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Drone Strikes Launched After AQAP Shows They’re Not on the Run

A mission to save face after new al-Qaeda No. 2's in-your-face PR effort -- featuring a former Gitmo detainee?

Bridget Johnson


April 21, 2014 - 6:30 pm
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WASHINGTON — The U.S. and Yemen launched drone strikes against al-Qaeda in the Arabian Peninsula targets in the wake of a bold video released by the terror group showing a confab of terrorists, including al-Qaeda No. 2 Nasir al-Wuhayshi, essentially mocking the west with a meeting in the wide open.

The counter raid that began after the video hit the headlines, though, couldn’t exactly catch the big-name jihadists on their way home — the meeting in the footage occurred sometime in mid-February through the end of March, according to analysts.

The strikes, then, were as much about saving face as trying to catch up to the intelligence revealed in the video, which featured a former Guantanamo detainee and was followed by another threatening release from al-Qaeda affiliate Al-Shabaab in Somalia.

Yemen’s Saba news agency reported Monday that an airstrike “killed a number of militants” of varying nationalities at al-Qaeda training camps in a remote mountainous region between Abyan and Shabwa province. Yemen’s Supreme Security Committee said strikes were launched on Saturday and Sunday based on “certain intelligence information that terrorist elements were training in those camps and planning to target vital civilian and military facilities.”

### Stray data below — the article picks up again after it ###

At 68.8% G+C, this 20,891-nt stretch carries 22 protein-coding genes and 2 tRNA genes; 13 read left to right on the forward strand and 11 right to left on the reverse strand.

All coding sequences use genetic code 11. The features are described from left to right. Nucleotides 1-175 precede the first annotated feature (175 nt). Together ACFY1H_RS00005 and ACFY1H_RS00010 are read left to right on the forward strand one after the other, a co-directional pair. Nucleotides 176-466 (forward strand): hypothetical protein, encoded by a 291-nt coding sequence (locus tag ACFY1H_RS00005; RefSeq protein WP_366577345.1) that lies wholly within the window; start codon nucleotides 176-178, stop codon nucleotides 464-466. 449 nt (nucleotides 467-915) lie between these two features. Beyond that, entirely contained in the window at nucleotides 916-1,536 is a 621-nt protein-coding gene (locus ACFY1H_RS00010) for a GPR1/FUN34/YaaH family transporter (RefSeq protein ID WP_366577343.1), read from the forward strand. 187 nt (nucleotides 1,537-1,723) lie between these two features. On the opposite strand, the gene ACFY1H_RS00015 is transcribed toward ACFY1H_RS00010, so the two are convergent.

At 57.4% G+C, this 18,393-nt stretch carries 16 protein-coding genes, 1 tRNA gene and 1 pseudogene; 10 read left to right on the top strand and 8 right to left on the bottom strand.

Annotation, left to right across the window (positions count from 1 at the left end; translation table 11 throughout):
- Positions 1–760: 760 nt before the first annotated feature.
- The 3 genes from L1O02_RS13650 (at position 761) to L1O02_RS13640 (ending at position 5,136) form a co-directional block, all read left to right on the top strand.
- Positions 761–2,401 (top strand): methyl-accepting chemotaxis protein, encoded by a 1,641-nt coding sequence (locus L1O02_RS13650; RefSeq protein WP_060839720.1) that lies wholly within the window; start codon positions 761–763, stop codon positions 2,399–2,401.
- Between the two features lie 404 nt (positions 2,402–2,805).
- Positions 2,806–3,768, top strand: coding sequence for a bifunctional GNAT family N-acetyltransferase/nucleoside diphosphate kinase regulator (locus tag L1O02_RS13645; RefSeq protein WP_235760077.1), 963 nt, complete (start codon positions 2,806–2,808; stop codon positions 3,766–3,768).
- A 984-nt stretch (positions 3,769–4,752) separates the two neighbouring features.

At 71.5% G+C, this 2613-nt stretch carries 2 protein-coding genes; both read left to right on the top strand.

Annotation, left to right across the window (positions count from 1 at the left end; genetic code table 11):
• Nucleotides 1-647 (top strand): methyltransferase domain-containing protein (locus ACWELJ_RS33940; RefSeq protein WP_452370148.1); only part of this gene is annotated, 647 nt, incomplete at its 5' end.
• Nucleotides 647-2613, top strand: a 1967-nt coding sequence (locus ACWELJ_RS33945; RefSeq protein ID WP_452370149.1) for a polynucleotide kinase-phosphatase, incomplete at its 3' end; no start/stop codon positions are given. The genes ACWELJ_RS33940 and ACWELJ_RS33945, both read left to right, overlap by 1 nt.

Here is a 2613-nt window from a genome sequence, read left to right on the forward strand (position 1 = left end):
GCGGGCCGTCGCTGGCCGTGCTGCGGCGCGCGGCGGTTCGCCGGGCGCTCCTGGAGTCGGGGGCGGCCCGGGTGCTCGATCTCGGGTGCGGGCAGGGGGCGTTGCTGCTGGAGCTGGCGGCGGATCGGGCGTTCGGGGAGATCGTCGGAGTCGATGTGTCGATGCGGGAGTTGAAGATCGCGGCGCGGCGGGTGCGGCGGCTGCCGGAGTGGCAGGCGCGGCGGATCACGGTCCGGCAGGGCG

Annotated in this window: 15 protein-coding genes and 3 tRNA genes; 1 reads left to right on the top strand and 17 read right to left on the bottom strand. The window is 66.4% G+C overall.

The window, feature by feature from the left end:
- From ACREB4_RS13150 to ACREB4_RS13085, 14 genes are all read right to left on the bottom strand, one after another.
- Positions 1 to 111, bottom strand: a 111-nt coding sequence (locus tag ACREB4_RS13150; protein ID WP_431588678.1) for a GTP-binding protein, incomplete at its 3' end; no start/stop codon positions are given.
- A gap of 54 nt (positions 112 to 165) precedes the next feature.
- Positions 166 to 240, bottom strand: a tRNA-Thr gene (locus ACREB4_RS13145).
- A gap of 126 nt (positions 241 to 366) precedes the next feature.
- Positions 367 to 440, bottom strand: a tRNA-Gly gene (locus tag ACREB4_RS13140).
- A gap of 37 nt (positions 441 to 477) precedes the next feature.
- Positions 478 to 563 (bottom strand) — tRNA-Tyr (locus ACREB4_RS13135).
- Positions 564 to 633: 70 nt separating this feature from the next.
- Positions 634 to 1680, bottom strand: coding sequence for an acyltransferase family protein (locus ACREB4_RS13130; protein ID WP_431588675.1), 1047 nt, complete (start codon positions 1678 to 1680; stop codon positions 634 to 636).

The Yemeni government said the Saturday strike targeted a truck carrying 11 al-Qaeda terrorists to al-Bayda city, where they planned to target “vital military and civil sites.” Ten of those on board were reportedly killed. Unfortunately, a pickup drove too close to the targeted vehicle, and three civilians within were killed in the strike.

Yemeni officials initially speculated that bomb-maker Ibrahim Asiri may have been killed in the strikes, but withdrew those claims as the day wore on.

“We’re aware of the reports and I’d point you to the Yemeni government and what the government itself has said. In statements to the press, the Yemeni government has confirmed that airstrikes were carried out this weekend against al-Qaeda militants in remote training camps and in a convoy. According to the Yemenis, these individuals were planning to target civilian and military facilities in al-Bayda and elsewhere,” White House press secretary Jay Carney said at today’s briefing.

“Now, I can’t speak to specific operations, but we have a strong, collaborative relationship, as you know, with the Yemeni government and work together on various initiatives to counter the shared threat we face from AQAP,” he added. “So in terms of more details about the strikes that the Yemeni government has discussed, I would refer you to the Yemeni government.”

That likely would have been a victory lap if a big-name target had been confirmed killed. Carney was then asked if AQAP’s growth and threat meant President Obama felt differently about his promise to scale back drone strikes.